You need wires, soldering iron, a switch and 10K ohm resistance(for a button), and a batter jack. It would be helpful for you to prepare the assembly manual.
In my case, I stacked modules like below picture.
Android v.4.3 supports the service that is used to get notification information from an app. So RetroWatch app is based on Android v.4.3 to enable notification service. For users who don’t use Android v.4.3 yet, the app without this function is released also. You can download the sources at GitHub, or download the app from Google Play Store.(Search with “RetroWatch” or “RetroWatch LE“)
Folks who are accustomed to handling Arduino or physical computing would proceed this procedure, but I recommend the others not to assemble Arduino Pro mini board first, but try to make the watch with the board that is easy to connect and use like UNO board. The assembly structure for RetroWatch is below here.
Compare your stuff with mine in the picture below. Beware not to fuse, and make sure each layer keep isolated with each other by using tape.
You may refer to the website for the common way of Arduino – bluetooth connection and test.(but in Korean) You can use the device name and password as is or after resetting them. In the link, you can see the bluetooth module that is connected with the interface board, but the connecting is very similar.
BT -> Arduino :
VCC -> 3.3V,
GND -> GND,
TX -> D2,
RX -> D3,
There’s a report that says the bluetooth modules can malfunction if they contact with other conducting materials or antennas.
The OLED that is used on RetroWatch communicate with the Arduino board by I2C. The common connection of I2C interface is below, and you just follow the instruction.
OLED -> Arduino Pro mini :
GND -> GND,
VCC -> VCC,
SDA -> A4(the analog 4th pin),
SCL -> A5(the analog 5th pin),
If your display has SPI interface, refer to the link. In case of 7pin SPI OLED, connect like below.
- D1 : MOSI – Arduino D11 (MOSI)
- D2 : MISO – Arduino D12 (MISO) : this pin is optional.
- D0 : CLK – Arduino D13 (SCK)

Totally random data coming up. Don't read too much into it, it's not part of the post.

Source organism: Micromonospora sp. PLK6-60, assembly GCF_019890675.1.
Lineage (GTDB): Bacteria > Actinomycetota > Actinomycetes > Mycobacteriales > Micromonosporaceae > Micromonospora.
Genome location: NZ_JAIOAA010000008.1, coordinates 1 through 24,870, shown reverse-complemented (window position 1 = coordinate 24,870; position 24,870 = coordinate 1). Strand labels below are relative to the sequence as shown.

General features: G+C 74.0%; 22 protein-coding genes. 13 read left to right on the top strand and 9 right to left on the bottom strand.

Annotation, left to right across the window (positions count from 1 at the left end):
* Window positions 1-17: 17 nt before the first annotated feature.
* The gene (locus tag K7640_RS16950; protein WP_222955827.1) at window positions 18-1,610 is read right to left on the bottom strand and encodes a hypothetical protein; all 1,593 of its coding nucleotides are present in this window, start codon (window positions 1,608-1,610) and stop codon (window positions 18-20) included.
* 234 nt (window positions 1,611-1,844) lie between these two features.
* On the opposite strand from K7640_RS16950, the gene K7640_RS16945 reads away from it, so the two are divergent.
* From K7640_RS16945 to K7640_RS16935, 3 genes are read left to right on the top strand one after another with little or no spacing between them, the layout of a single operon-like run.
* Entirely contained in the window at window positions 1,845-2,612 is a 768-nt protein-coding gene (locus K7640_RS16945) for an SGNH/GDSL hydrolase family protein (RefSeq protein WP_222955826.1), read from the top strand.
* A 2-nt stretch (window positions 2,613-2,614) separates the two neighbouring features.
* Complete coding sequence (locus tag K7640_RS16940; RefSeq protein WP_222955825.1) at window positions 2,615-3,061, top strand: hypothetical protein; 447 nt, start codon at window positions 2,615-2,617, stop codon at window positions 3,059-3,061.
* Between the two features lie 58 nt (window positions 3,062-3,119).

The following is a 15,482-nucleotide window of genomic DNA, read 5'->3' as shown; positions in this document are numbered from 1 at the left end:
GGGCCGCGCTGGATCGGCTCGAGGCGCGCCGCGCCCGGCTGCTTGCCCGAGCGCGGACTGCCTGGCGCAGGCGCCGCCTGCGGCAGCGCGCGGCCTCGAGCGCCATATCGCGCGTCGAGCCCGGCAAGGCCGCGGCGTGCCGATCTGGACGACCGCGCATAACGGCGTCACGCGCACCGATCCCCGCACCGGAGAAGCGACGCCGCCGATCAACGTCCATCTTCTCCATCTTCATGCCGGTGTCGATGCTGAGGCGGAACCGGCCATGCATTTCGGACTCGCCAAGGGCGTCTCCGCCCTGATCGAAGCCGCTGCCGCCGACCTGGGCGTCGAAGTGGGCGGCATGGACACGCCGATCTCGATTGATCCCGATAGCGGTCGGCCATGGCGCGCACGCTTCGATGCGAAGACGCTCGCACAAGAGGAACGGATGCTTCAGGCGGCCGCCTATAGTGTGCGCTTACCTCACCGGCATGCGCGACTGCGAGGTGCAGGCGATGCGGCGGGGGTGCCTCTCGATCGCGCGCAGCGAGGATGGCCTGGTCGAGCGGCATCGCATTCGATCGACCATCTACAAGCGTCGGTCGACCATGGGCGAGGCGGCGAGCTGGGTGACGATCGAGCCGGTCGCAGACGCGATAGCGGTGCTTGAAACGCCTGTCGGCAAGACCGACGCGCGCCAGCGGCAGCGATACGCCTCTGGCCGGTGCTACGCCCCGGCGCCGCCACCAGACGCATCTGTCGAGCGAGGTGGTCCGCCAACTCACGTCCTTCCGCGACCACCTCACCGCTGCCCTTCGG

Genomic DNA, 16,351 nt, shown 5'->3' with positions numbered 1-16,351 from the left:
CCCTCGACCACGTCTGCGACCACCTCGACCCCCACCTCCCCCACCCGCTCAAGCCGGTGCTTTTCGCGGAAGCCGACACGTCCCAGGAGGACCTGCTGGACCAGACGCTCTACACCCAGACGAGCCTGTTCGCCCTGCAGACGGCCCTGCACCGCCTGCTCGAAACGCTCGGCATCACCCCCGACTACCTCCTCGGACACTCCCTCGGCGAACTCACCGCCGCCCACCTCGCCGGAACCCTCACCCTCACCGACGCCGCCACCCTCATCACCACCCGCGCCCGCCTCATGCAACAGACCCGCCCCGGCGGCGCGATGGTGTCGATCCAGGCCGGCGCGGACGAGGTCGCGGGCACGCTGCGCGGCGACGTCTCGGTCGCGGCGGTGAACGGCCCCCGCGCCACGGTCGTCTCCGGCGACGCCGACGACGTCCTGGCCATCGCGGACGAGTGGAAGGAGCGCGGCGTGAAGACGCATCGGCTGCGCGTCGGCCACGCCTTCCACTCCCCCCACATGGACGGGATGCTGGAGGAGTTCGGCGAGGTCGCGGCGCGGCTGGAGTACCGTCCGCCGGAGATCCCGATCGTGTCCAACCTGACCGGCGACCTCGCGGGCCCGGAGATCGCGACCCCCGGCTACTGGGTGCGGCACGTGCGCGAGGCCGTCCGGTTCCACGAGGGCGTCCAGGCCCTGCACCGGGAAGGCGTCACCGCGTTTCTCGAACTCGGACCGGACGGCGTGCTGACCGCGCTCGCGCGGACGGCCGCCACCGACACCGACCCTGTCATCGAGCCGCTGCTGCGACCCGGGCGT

- DC : DC (Data Command) – Arduino D8 (or else)
- CS : CS (Chip select) – Arduino D10 (SS)
- RES : RESET – Arduino D9 (or else)
You may connect with a button which is small enough for the smart watch and a 10k-ohm resistance as below. Connect a digital pin and modify the pin number which is defined as “buttonPin” on the source code. I used a digital 5 pin. In order to refer to button control, you can find the examples about switch control by googling.
You can simply connect battery by connecting (+) -> RAW, GND -> GND. I chose a LiPo recharging battery, so I left 2 wires and connected them to a female socket. You need to put (+) line to RAW pin in case you use any sort of external power supply, such as an external battery, on Arduino Pro mini board. Otherwise, it can damage the board.
You should connect USB to UART to the board in order to upload the source code by USB serial connection. You can read the details here. It depends on the modules how they connect to the board, but normally, you should cross-connect RX-TX.
USB to UART module -> Arduino (Pro mini): ,
3.3V -> VCC,
TXD -> RXD,
RXD -> TXD,
GND -> GND,
The result is as below.
Now, it’s time for checking the connection. If you connect FTDI module(USB to UART, upper-left in the picture) to PC and the light is on, the boot process is successfully done. The following pictures are the assembly procedure and RetroWatch that is completely assembled.
You can download RetroWatch Arduino source on the source tab on the GitHub.
Click ‘Download ZIP‘ to download and unzip it. The source which would be uploaded on the Arduino board is in RetroWatchArduino folder. You need to do something before you complie the source code.
You need a graphic library to draw images, shapes, fonts on the OLED. In order to use it, you must install Adafruit_SSD1306, Adafruit-GFX-Library. Click ‘download ZIP‘ button on the down-right in the link to download and copy the library folder to /Arduino install folder/libraries. If you find the details, go here.
(According to your development environment, Adafruit library conflicts with Robot_xxx library. In this case, backup and delete Robot_xxx libraries from arduino library folder.)
WARNING: If you are using an OLED with SH1106 driver, use Adafruit_SH1106 driver at below link. Korean user Wonho made this based on Adafruit_SSD1306 driver.
In this case you must modify codes like below.
#include <Adafruit_SH1106.h> ... SoftwareSerial BTSerial(9, 8); // Bluetooth TX, RX connection ... int buttonPin = 5; // Button pin ... display.begin(SSD1306_SWITCHCAPVCC, 0x3C); // OLED I2C address. Use your own settings
Updated (2015.01.12) : RetroWatch supports u8glib. If you wish to use various display, use u8glib instead. U8glib is more easy to use, consumes less memory(RAM) and supports various display. In this case download and install u8glib at official homepage.
You must copy the header file that contains bitmap images to load and use them. You should copy bitmap.h in RetroWatchArduino folder to /Arduino install folder/Arduino/hardware/libraries/RetroWatch. If there’s no such folder, simply make it.